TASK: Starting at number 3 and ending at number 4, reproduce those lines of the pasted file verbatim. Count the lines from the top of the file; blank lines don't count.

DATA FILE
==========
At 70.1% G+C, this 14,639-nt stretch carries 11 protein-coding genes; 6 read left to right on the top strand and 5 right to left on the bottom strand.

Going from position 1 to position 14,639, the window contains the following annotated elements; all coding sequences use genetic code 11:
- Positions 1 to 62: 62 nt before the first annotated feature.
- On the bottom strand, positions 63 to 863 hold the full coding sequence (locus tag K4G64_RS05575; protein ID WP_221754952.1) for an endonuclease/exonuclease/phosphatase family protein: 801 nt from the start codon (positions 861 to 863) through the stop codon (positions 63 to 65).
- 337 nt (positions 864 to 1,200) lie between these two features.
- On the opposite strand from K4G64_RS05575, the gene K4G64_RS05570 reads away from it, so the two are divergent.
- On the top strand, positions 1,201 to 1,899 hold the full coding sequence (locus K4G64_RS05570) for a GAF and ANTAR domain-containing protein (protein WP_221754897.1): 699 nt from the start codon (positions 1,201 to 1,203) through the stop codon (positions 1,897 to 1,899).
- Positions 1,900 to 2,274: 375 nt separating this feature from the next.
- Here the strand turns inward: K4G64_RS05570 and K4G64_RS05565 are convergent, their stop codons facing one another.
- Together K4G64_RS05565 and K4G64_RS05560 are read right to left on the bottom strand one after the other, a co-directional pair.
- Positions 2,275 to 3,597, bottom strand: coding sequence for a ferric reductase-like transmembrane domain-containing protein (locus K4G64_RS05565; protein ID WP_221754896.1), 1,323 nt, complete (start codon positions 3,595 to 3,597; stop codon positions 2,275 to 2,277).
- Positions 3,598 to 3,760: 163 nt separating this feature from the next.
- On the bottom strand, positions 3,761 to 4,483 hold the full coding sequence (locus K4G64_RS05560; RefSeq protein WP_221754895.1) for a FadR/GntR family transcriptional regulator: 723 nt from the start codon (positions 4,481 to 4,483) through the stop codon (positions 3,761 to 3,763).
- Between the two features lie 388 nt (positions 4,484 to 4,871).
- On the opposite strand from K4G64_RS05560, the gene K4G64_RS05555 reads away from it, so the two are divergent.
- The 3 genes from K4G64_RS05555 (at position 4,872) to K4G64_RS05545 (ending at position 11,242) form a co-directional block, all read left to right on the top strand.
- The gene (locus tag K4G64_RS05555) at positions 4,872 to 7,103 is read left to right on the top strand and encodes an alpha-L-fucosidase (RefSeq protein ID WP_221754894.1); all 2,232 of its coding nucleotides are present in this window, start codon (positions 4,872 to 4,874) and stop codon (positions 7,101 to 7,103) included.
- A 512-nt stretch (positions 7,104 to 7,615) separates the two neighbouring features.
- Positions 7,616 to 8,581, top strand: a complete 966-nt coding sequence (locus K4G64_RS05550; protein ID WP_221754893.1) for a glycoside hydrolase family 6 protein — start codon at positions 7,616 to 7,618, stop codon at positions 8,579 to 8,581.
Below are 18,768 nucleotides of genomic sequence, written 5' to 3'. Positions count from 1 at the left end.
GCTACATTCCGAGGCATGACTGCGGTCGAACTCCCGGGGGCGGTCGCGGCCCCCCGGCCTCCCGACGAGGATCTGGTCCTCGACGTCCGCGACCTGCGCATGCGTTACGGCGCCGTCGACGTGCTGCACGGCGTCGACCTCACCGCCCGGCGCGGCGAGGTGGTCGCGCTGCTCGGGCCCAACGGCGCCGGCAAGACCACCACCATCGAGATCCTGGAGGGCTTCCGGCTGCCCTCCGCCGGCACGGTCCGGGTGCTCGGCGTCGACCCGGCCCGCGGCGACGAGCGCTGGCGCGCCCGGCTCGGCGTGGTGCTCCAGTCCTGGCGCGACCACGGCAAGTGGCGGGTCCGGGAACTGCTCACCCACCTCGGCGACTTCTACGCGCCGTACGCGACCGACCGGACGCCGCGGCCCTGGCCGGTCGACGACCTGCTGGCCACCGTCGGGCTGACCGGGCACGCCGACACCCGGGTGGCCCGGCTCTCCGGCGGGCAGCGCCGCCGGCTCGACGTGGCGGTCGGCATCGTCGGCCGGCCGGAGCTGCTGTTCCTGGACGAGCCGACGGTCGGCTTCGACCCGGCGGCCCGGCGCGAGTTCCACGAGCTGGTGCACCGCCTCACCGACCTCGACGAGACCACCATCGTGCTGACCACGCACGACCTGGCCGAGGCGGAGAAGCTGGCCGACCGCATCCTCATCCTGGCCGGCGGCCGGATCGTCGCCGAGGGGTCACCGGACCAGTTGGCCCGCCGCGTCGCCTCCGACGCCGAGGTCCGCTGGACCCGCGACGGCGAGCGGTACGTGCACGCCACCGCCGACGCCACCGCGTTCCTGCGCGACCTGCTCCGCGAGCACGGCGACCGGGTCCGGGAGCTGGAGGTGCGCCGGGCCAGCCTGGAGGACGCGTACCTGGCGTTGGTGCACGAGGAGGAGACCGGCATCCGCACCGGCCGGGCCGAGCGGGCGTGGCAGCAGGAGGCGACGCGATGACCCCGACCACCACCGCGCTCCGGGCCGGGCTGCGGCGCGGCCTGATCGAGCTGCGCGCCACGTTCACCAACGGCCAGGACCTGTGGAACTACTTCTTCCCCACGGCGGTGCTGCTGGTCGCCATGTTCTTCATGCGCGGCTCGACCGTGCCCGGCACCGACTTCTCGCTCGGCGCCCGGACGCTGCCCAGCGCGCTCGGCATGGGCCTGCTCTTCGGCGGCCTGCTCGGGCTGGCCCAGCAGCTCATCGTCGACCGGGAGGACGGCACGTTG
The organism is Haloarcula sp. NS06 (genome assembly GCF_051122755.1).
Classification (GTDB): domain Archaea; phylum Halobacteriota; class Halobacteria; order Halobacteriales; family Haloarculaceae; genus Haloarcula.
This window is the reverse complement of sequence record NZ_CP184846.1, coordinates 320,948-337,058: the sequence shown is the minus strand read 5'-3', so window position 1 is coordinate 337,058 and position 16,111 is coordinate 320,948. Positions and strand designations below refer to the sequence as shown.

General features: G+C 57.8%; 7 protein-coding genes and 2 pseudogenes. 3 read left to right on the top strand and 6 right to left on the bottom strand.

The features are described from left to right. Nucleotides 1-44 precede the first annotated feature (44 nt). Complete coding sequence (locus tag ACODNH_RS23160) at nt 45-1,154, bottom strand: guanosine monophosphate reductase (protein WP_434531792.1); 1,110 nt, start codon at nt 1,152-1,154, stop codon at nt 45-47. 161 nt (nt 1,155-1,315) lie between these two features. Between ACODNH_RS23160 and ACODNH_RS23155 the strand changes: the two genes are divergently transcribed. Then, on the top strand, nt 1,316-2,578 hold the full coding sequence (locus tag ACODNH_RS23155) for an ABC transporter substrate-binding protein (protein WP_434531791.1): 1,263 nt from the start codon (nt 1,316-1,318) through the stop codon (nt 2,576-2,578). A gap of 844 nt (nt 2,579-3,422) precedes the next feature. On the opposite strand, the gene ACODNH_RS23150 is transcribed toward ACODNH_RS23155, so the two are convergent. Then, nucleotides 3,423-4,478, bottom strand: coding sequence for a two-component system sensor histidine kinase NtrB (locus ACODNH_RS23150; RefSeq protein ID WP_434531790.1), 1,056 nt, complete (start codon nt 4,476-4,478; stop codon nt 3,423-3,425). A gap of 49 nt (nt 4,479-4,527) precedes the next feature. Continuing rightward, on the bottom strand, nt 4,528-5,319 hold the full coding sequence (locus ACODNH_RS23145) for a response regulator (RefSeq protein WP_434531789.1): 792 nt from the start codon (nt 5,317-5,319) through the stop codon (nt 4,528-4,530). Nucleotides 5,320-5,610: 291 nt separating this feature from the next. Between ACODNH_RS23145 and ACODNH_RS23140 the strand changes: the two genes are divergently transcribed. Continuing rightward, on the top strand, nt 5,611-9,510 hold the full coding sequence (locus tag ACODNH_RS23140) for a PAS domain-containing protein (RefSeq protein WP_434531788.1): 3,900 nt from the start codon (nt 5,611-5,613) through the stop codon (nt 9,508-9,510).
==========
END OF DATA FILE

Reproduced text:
- Positions 1 to 62: 62 nt before the first annotated feature.
- On the bottom strand, positions 63 to 863 hold the full coding sequence (locus tag K4G64_RS05575; protein ID WP_221754952.1) for an endonuclease/exonuclease/phosphatase family protein: 801 nt from the start codon (positions 861 to 863) through the stop codon (positions 63 to 65).